Credit card debt is a sneaky beast. Whether it comes on in a flash of lightening or creeps up like a long winter snowstorm, the havoc it wreaks can feel like a tornado has ripped through your life.
What’s worse, it’s painfully easy to feel as though you’re stuck. That you have absolutely zero options. That you may pay forever and never see real results – or stop paying and live a life of bad credit and calls from collections agencies.
I know this feeling all too well. I’ve been there and luckily now I’ve made it to the other side – but not without a good deal of anxiety along the way. And now I’m going to tell you what I wish I had understood better then:
You have options. You have a choice in how to handle your credit card debt. Credit card debt does not have to be a financial death sentence.
“What options,” you might be thinking. There are many! But the one I want to focus on here is one that can help you lower your interest rates and shorten your repayment period: debt consolidation.
Done well, debt consolidation can be the key to taking control of your credit card debt. Done without a plan, debt consolidation can unfortunately lead to more debt. That’s why it’s important to choose your options carefully and firmly follow a plan as you go. Here’s how you can.
How to Consolidate Credit Card Debt
The idea behind credit card debt consolidation is simple. You basically obtain a new loan or line of credit to pay off one or more of your credit cards. That gives you the chance to make only one monthly payment instead of multiple and ideally it will also lower your interest rate.
In other words, you can simplify your life and boost your debt payoff progress (since lower interest = more chance to make an impact on that principal balance).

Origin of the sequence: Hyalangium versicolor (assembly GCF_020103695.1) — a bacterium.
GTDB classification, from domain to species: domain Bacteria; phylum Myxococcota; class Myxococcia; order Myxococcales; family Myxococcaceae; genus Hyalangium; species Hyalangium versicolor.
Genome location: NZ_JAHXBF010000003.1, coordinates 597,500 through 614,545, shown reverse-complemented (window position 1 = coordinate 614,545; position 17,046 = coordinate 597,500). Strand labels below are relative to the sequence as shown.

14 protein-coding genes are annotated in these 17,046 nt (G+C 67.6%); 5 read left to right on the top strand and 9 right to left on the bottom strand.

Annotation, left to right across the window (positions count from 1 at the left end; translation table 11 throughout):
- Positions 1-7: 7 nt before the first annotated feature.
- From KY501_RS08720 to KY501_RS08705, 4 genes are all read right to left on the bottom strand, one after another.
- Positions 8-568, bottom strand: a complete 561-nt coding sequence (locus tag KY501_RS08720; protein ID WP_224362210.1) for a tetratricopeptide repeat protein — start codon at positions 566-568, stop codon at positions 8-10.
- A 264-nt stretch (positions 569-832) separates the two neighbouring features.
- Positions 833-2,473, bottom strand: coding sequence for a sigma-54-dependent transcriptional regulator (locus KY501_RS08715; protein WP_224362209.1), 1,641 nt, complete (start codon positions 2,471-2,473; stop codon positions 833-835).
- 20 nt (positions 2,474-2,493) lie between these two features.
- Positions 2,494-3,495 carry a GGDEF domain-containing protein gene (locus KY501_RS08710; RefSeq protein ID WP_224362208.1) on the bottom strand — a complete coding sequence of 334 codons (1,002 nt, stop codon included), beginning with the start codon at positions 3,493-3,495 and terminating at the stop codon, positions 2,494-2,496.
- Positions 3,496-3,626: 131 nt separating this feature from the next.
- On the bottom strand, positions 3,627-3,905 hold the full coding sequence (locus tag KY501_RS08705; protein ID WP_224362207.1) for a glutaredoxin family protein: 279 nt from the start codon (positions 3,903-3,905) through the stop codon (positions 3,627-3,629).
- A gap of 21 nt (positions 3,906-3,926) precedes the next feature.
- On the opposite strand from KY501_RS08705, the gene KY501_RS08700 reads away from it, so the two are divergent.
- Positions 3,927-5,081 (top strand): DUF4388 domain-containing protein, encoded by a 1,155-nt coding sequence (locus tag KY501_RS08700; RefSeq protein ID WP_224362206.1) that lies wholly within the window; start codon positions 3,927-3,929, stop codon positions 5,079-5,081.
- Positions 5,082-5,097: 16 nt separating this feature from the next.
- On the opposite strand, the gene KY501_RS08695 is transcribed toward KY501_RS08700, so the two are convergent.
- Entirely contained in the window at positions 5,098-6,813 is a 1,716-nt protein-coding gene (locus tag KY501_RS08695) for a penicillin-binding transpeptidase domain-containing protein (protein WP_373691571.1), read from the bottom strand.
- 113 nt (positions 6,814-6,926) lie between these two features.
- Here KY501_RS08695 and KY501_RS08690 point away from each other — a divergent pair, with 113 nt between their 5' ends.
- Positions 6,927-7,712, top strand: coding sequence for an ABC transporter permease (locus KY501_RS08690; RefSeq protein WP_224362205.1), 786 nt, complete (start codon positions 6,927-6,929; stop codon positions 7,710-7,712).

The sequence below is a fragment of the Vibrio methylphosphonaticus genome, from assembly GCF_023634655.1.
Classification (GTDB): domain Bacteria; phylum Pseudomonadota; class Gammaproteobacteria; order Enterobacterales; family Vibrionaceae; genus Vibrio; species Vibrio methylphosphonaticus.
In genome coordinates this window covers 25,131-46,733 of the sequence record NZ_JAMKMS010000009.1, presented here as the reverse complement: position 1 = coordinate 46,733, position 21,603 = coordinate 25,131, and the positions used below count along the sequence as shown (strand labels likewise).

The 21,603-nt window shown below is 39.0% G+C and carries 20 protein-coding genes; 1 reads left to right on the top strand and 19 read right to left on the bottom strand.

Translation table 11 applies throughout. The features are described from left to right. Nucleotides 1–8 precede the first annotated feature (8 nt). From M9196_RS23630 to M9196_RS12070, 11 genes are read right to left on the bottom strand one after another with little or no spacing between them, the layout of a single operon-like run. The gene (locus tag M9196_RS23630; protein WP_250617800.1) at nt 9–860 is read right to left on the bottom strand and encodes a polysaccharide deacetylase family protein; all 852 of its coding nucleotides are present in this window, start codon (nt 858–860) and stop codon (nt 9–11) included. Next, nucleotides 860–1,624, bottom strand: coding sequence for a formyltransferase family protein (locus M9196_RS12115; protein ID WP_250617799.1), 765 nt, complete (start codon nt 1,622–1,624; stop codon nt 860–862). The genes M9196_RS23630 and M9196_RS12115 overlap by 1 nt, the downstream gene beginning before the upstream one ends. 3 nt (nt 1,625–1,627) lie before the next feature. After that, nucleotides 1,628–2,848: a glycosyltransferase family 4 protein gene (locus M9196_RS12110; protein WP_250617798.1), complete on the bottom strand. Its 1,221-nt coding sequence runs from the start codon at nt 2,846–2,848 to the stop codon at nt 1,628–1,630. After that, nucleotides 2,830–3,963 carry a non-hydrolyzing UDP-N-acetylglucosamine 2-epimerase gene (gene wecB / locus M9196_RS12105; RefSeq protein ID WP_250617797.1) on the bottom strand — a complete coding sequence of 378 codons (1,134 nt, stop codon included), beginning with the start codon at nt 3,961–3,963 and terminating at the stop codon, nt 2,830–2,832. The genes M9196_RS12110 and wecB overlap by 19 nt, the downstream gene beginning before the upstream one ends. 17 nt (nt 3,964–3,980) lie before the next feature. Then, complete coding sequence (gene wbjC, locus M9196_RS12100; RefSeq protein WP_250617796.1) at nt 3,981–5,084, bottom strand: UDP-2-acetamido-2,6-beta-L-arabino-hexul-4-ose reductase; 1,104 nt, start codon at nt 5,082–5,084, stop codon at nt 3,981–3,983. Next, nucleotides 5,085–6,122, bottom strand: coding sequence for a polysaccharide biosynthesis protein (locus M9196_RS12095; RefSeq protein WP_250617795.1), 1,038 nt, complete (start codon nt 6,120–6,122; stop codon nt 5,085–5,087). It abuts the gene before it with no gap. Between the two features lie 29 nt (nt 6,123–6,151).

So how can you do it? There are a few options:
- Peer to peer loan
- Credit card balance transfer
- Home equity loan or line of credit
- Unsecured loan through your bank
If you choose a loan through peer to peer lenders, a home equity loan, or an unsecured loan through your bank, then you’re consolidating through an installment loan.
If you choose a balance transfer credit card or a home equity line of credit, then you’re consolidating through a line of credit.
Either way, obtaining a consolidation loan or line of credit is pretty easy. All you have to do is apply and, if approved, your new lender will pay off your old loans and you’ll pay your new lender.
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How to Find Out if You’re Eligible
Since a consolidation loan or line of credit requires you to borrow new credit, you will have to undergo a credit check by the lender. If your score or income are lower than their criteria, then you may not be approved. Unfortunately, there’s no way to know exactly what score you may need to be approved.